- Vendor Consolidation: Vendor consolidation is the bread and butter savings tactic for sourcing and procurement teams. This requires solving the problem of overlapping suppliers providing your company with similar products or services. Procurement teams can reduce the number of suppliers providing a similar product by offering a single “preferred” supplier more volume in exchange for price concessions. Companies often can receive a 5-20% reduction in unit price in exchange for more volume and some preference or exclusivity in a category. Successful vendor consolidation requires good data, spend analytics, and reasonable categorization. Contract data in a consolidated contract management system is very helpful. Sourcing or category managers can then take this data and work with other leaders to make smart and effective vendor consolidation decisions that save money fast.
- Delay expenses / project expenditures: When there is business uncertainty, the easiest decision is to delay large expenses. To do this strategically and effectively, executives and procurement teams need clear visibility into spend trends, contract renewals, and open purchase order (PO) data. Good spend analytics highlight trends and show when large spikes occur from budget owners across the business. Contract lifecycle management reveals contracts coming up for renewal that can either be delayed or eliminated. Visibility into open purchase orders highlights committed spend by the business that can potentially be delayed or renegotiated. A good procurement analytics system helps drive faster and more-informed decision making from a detailed analysis of available spend, contract, and purchase order data.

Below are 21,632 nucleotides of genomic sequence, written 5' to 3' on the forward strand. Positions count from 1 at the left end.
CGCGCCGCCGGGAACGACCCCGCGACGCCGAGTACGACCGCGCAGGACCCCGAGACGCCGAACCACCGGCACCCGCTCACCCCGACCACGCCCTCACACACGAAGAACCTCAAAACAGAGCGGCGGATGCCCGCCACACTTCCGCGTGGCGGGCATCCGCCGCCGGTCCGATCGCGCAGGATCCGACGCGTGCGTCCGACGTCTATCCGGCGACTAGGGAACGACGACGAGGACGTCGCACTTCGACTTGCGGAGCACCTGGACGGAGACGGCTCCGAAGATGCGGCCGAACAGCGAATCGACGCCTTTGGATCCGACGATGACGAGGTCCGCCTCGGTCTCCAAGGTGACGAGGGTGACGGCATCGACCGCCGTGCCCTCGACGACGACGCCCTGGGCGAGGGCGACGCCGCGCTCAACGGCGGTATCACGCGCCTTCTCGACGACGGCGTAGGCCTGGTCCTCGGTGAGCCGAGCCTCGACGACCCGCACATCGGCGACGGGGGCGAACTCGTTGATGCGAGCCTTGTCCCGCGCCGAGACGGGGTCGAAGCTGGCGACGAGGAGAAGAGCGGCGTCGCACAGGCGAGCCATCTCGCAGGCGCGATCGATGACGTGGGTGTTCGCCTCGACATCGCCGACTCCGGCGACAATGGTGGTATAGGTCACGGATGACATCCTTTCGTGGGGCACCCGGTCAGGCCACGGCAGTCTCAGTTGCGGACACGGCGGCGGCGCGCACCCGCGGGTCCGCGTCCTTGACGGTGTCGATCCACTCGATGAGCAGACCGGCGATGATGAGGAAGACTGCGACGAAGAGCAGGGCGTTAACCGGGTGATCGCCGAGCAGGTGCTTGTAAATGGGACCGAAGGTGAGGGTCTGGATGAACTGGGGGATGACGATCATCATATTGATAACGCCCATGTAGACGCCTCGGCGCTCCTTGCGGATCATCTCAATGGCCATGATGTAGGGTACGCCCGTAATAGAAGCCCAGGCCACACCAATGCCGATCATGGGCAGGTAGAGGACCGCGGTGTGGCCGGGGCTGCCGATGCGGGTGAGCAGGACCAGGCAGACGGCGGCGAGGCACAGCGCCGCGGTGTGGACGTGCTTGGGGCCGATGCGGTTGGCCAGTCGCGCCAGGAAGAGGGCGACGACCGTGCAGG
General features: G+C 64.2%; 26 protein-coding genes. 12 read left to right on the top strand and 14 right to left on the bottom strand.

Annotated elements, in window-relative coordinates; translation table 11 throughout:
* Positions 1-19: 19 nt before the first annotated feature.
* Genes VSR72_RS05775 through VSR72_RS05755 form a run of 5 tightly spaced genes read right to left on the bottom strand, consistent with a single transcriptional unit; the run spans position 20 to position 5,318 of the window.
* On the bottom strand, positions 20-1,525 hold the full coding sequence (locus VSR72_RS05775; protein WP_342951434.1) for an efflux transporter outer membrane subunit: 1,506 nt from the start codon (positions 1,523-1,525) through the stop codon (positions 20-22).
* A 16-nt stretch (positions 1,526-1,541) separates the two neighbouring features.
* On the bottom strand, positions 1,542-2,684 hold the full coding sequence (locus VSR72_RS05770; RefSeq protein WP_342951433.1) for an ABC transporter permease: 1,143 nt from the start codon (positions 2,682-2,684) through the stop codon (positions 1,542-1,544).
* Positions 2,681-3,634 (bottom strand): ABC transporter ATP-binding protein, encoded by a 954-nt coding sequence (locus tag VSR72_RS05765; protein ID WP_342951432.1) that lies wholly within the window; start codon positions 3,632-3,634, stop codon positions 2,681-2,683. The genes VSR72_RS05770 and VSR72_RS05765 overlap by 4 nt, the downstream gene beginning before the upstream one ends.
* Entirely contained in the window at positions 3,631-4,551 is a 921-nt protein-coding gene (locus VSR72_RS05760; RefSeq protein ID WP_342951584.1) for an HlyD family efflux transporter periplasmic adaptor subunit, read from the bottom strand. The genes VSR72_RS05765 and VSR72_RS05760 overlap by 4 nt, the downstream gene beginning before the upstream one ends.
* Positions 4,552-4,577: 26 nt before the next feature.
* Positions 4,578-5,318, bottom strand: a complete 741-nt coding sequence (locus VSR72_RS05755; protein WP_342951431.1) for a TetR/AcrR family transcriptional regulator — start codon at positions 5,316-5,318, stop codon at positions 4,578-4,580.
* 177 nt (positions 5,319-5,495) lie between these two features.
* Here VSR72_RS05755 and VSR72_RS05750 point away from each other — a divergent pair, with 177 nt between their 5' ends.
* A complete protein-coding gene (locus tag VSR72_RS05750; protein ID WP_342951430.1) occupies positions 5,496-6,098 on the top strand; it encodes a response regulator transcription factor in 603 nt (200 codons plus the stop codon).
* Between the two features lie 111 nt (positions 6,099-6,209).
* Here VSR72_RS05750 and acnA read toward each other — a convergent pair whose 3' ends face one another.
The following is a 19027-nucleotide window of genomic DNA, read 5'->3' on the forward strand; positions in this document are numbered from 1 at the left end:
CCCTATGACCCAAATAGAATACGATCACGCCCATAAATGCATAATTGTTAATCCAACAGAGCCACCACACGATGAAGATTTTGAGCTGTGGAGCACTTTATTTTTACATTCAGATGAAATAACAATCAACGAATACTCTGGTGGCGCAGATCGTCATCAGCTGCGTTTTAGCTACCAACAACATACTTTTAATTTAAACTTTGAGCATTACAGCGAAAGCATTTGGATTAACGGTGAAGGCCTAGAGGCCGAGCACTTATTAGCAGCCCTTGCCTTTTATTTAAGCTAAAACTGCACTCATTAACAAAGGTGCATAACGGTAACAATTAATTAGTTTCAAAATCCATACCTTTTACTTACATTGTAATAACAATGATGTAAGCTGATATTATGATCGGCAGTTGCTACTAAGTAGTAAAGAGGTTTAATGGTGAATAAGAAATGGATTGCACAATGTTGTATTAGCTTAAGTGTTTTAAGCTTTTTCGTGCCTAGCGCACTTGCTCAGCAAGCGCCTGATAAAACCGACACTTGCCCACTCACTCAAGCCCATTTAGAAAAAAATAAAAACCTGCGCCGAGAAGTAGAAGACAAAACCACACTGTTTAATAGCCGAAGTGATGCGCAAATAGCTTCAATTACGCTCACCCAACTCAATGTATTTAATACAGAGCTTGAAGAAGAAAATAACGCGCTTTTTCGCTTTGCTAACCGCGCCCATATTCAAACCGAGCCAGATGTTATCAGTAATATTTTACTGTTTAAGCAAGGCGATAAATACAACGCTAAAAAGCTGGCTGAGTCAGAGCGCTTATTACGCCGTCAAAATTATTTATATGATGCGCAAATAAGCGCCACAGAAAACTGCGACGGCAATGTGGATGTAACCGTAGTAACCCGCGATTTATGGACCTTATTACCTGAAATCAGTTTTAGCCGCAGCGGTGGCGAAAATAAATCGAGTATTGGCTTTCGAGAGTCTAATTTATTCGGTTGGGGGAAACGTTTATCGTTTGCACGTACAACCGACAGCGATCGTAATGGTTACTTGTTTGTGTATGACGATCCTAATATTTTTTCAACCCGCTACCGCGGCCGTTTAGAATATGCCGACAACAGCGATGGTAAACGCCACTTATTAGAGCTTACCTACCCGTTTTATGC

- Avoid maverick and bypass spend: Maverick or bypass spend occurs when budget owners use a non-preferred supplier, instead of the preferred supplier with whom the business or procurement has negotiated favorable terms. Maverick spend with a non-preferred supplier usually results in a 5-20% higher price than the same purchase with a preferred supplier. Maverick spend generally happens due to a lack of visibility or any well-defined procurement processes. To avoid maverick spend, teams should have good spend analytics and categorization that highlights preferred supplier spend. Spend analytics allows the procurement team to then address the behavior with the budget owner. A good purchase order system will also drive better purchasing processes and improve controls on requisitions.
- Put more spend under management: Effective procurement teams manage most spend across their company to drive higher savings. Generally, procurement involvement is mandated in some areas of spend called “managed categories”, but other categories of spend are left to the business to manage. When businesses need to reduce spend and drive greater savings, the CFO can mandate procurement’s involvement in more sourcing events OR the procurement team can build relationships with the business to participate in more sourcing events. In both scenarios, procurement will need to quickly understand categories, spend, and contracts – and be prepared to negotiate effectively in conjunction with the finance and business teams.
Procurement Teams Save the Day
As the business environment begins to contract due to the coronavirus recession, procurement teams have an opportunity to save the day – delivering spend reductions that avoid painful layoffs and help their companies to weather the storm.
The coronavirus shows just how fast things can change in today’s global economy—
Is your company prepared for a recession? Procurement teams need clear spend visibility, contract analytics, category strategy, and solid relationships with their business partners to do their jobs effectively.
Suplari can help your team gain better spend visibility and locate cost and risk reduction opportunities that can make all the difference in times like these. See for yourself by scheduling a free demo today (http://suplari.com/demo).